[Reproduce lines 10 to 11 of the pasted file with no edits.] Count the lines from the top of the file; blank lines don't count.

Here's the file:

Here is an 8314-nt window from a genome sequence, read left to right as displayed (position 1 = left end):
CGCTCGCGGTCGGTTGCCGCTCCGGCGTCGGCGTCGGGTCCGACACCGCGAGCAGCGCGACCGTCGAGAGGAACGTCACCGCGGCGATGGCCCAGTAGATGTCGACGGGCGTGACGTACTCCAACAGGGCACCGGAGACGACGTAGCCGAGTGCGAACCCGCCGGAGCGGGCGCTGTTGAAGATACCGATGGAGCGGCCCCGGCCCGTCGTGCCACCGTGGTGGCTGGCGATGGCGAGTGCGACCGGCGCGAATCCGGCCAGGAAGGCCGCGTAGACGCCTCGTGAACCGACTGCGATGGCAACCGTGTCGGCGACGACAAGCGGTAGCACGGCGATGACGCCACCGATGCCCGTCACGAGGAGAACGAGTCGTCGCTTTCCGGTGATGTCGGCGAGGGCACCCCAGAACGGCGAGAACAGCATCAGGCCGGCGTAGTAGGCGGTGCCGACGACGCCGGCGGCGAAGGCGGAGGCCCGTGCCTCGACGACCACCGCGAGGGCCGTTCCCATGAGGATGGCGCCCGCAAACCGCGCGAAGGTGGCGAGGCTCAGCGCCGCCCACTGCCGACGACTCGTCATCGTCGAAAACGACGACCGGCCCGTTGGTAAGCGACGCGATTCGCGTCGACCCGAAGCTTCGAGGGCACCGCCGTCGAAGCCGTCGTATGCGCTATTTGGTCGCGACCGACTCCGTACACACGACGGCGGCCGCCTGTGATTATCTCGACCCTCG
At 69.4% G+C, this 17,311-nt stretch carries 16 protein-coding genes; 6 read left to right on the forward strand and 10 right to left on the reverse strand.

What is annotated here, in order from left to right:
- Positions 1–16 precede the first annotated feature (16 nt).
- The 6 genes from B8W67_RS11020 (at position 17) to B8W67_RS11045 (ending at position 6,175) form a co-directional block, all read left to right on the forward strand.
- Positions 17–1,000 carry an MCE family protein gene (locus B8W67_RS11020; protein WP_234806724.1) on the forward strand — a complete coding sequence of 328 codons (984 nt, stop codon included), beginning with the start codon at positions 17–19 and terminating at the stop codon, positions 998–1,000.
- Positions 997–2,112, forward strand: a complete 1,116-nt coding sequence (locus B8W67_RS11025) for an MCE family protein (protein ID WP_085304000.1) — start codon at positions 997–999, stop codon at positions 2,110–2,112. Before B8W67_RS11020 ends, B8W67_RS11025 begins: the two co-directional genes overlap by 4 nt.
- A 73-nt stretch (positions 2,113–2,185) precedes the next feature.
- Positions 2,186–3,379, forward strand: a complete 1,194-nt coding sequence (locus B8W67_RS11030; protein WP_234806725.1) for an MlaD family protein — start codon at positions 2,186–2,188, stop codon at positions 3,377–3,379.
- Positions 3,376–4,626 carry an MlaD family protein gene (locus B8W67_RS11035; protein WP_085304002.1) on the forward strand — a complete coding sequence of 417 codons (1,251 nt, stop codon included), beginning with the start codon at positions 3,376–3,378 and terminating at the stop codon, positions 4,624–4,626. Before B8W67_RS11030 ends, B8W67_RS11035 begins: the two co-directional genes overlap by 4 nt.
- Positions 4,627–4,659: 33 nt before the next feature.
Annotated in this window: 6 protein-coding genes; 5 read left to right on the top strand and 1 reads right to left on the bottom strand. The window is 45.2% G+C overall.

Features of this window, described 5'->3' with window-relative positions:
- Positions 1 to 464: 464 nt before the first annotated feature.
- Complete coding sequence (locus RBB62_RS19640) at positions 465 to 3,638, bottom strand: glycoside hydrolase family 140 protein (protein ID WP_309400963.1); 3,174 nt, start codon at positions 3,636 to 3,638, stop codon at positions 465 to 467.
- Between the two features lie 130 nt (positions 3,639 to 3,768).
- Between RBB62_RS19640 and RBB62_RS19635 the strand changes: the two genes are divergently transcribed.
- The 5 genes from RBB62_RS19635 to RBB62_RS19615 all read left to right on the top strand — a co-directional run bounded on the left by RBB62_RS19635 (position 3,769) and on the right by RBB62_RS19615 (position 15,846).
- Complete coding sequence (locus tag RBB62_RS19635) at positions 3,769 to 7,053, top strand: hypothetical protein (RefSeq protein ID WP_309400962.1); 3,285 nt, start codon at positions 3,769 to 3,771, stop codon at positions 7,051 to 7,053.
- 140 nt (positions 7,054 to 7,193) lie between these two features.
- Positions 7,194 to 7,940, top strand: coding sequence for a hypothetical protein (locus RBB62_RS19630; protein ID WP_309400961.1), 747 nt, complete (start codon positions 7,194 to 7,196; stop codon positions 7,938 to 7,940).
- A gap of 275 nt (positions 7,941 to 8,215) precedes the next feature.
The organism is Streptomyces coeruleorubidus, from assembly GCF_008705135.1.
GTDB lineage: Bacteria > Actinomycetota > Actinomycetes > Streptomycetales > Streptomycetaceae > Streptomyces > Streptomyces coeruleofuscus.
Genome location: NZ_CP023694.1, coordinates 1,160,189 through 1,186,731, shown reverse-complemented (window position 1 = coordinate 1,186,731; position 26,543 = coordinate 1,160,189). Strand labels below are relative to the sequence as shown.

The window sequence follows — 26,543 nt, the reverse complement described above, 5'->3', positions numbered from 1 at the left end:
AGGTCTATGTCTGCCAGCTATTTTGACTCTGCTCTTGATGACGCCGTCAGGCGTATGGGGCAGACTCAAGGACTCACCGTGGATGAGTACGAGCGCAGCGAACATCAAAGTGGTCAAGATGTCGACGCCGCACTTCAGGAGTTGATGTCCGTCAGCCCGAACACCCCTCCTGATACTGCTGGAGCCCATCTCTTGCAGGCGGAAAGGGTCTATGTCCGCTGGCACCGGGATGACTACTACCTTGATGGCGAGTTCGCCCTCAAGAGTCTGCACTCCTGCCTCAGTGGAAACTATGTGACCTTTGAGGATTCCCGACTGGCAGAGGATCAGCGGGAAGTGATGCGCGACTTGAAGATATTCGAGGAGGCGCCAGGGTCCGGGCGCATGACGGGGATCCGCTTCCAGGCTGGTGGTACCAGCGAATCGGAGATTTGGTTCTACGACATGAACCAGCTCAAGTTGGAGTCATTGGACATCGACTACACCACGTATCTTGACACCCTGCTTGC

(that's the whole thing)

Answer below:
- Positions 2,186–3,379, forward strand: a complete 1,194-nt coding sequence (locus B8W67_RS11030; protein WP_234806725.1) for an MlaD family protein — start codon at positions 2,186–2,188, stop codon at positions 3,377–3,379.
- Positions 3,376–4,626 carry an MlaD family protein gene (locus B8W67_RS11035; protein WP_085304002.1) on the forward strand — a complete coding sequence of 417 codons (1,251 nt, stop codon included), beginning with the start codon at positions 3,376–3,378 and terminating at the stop codon, positions 4,624–4,626. Before B8W67_RS11030 ends, B8W67_RS11035 begins: the two co-directional genes overlap by 4 nt.